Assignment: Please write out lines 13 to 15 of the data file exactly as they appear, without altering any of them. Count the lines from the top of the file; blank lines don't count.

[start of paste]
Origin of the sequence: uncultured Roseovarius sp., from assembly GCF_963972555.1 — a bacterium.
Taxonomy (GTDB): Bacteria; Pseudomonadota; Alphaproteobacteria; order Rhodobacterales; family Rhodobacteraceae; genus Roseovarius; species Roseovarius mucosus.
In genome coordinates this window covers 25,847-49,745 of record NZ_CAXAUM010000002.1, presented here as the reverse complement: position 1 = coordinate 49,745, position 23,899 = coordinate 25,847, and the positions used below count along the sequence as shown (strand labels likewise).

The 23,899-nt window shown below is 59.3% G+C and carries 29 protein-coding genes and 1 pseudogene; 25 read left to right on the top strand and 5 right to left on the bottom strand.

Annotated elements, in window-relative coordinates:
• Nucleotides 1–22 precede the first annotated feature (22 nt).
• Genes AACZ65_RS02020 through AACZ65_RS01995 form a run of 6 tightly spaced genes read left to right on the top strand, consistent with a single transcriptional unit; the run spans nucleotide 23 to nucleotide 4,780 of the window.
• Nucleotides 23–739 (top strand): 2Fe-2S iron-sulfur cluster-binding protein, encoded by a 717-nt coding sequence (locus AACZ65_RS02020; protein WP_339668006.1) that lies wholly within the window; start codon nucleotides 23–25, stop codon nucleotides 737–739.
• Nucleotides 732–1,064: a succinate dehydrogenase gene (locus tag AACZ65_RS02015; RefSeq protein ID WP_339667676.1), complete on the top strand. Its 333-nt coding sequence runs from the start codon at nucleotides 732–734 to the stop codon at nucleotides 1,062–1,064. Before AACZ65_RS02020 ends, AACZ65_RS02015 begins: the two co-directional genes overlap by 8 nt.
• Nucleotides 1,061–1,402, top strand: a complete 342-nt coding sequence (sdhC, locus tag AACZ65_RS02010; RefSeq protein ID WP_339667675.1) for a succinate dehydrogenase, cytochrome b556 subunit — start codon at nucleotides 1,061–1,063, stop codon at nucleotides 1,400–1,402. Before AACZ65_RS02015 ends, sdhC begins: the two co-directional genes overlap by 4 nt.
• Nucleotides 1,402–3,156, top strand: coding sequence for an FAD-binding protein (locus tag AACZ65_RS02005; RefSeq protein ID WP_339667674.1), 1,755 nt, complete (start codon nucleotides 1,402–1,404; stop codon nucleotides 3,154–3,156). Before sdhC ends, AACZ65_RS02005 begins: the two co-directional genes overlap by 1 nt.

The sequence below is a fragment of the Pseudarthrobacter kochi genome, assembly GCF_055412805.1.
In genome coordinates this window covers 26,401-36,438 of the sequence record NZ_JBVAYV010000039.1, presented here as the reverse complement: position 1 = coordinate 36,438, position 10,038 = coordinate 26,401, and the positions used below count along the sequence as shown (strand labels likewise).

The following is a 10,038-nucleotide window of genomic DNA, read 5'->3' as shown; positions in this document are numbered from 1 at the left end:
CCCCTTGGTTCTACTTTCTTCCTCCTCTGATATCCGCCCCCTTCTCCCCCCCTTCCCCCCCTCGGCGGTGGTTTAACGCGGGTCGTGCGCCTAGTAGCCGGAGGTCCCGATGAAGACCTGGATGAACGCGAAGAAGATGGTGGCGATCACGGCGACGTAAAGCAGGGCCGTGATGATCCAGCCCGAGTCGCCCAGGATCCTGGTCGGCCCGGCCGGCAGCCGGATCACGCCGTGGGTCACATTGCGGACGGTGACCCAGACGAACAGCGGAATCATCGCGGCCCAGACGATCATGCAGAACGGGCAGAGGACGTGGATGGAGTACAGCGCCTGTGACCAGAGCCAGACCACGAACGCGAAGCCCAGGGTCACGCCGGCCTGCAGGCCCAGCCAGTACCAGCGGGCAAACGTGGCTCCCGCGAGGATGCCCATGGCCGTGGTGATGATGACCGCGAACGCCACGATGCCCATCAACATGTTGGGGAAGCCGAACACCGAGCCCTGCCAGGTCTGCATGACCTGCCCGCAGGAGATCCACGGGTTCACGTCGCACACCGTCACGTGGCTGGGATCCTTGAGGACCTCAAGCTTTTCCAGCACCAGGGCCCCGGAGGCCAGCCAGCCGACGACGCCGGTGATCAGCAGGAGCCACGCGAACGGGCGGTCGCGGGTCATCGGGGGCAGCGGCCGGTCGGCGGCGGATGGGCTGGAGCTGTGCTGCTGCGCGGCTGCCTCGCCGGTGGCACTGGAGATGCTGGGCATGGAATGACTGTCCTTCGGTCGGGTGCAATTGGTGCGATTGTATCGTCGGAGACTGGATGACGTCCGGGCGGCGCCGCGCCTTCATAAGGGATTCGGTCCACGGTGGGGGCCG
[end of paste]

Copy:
In genome coordinates this window covers 26,401-36,438 of the sequence record NZ_JBVAYV010000039.1, presented here as the reverse complement: position 1 = coordinate 36,438, position 10,038 = coordinate 26,401, and the positions used below count along the sequence as shown (strand labels likewise).

The following is a 10,038-nucleotide window of genomic DNA, read 5'->3' as shown; positions in this document are numbered from 1 at the left end:
CCCCTTGGTTCTACTTTCTTCCTCCTCTGATATCCGCCCCCTTCTCCCCCCCTTCCCCCCCTCGGCGGTGGTTTAACGCGGGTCGTGCGCCTAGTAGCCGGAGGTCCCGATGAAGACCTGGATGAACGCGAAGAAGATGGTGGCGATCACGGCGACGTAAAGCAGGGCCGTGATGATCCAGCCCGAGTCGCCCAGGATCCTGGTCGGCCCGGCCGGCAGCCGGATCACGCCGTGGGTCACATTGCGGACGGTGACCCAGACGAACAGCGGAATCATCGCGGCCCAGACGATCATGCAGAACGGGCAGAGGACGTGGATGGAGTACAGCGCCTGTGACCAGAGCCAGACCACGAACGCGAAGCCCAGGGTCACGCCGGCCTGCAGGCCCAGCCAGTACCAGCGGGCAAACGTGGCTCCCGCGAGGATGCCCATGGCCGTGGTGATGATGACCGCGAACGCCACGATGCCCATCAACATGTTGGGGAAGCCGAACACCGAGCCCTGCCAGGTCTGCATGACCTGCCCGCAGGAGATCCACGGGTTCACGTCGCACACCGTCACGTGGCTGGGATCCTTGAGGACCTCAAGCTTTTCCAGCACCAGGGCCCCGGAGGCCAGCCAGCCGACGACGCCGGTGATCAGCAGGAGCCACGCGAACGGGCGGTCGCGGGTCATCGGGGGCAGCGGCCGGTCGGCGGCGGATGGGCTGGAGCTGTGCTGCTGCGCGGCTGCCTCGCCGGTGGCACTGGAGATGCTGGGCATGGAATGACTGTCCTTCGGTCGGGTGCAATTGGTGCGATTGTATCGTCGGAGACTGGATGACGTCCGGGCGGCGCCGCGCCTTCATAAGGGATTCGGTCCACGGTGGGGGCCG